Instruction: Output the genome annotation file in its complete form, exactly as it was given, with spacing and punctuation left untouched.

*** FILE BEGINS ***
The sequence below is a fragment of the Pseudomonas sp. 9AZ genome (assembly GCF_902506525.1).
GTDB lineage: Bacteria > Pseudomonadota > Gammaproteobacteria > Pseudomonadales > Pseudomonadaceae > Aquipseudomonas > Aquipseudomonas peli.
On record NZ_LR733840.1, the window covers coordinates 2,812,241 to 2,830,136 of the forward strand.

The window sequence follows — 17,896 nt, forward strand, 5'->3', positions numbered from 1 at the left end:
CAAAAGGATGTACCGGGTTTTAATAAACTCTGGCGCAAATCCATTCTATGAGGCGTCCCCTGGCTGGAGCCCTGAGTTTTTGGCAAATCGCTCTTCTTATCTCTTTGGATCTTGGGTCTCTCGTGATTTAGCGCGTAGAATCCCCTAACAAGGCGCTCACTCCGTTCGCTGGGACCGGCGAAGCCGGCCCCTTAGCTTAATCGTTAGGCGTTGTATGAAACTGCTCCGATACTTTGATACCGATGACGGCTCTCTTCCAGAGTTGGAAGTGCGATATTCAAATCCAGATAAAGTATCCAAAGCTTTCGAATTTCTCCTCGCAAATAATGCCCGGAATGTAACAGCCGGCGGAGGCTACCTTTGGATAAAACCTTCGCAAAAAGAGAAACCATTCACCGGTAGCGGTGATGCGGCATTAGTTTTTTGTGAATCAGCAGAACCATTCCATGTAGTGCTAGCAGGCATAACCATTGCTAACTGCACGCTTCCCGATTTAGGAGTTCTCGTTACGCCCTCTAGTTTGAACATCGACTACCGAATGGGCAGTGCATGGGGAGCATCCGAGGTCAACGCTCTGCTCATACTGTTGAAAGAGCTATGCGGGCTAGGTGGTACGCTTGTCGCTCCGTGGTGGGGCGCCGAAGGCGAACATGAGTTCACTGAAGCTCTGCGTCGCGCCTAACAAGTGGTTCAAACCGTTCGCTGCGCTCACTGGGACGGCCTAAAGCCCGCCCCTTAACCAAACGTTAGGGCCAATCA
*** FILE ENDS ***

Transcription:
The sequence below is a fragment of the Pseudomonas sp. 9AZ genome (assembly GCF_902506525.1).
GTDB lineage: Bacteria > Pseudomonadota > Gammaproteobacteria > Pseudomonadales > Pseudomonadaceae > Aquipseudomonas > Aquipseudomonas peli.
On record NZ_LR733840.1, the window covers coordinates 2,812,241 to 2,830,136 of the forward strand.

The window sequence follows — 17,896 nt, forward strand, 5'->3', positions numbered from 1 at the left end:
CAAAAGGATGTACCGGGTTTTAATAAACTCTGGCGCAAATCCATTCTATGAGGCGTCCCCTGGCTGGAGCCCTGAGTTTTTGGCAAATCGCTCTTCTTATCTCTTTGGATCTTGGGTCTCTCGTGATTTAGCGCGTAGAATCCCCTAACAAGGCGCTCACTCCGTTCGCTGGGACCGGCGAAGCCGGCCCCTTAGCTTAATCGTTAGGCGTTGTATGAAACTGCTCCGATACTTTGATACCGATGACGGCTCTCTTCCAGAGTTGGAAGTGCGATATTCAAATCCAGATAAAGTATCCAAAGCTTTCGAATTTCTCCTCGCAAATAATGCCCGGAATGTAACAGCCGGCGGAGGCTACCTTTGGATAAAACCTTCGCAAAAAGAGAAACCATTCACCGGTAGCGGTGATGCGGCATTAGTTTTTTGTGAATCAGCAGAACCATTCCATGTAGTGCTAGCAGGCATAACCATTGCTAACTGCACGCTTCCCGATTTAGGAGTTCTCGTTACGCCCTCTAGTTTGAACATCGACTACCGAATGGGCAGTGCATGGGGAGCATCCGAGGTCAACGCTCTGCTCATACTGTTGAAAGAGCTATGCGGGCTAGGTGGTACGCTTGTCGCTCCGTGGTGGGGCGCCGAAGGCGAACATGAGTTCACTGAAGCTCTGCGTCGCGCCTAACAAGTGGTTCAAACCGTTCGCTGCGCTCACTGGGACGGCCTAAAGCCCGCCCCTTAACCAAACGTTAGGGCCAATCA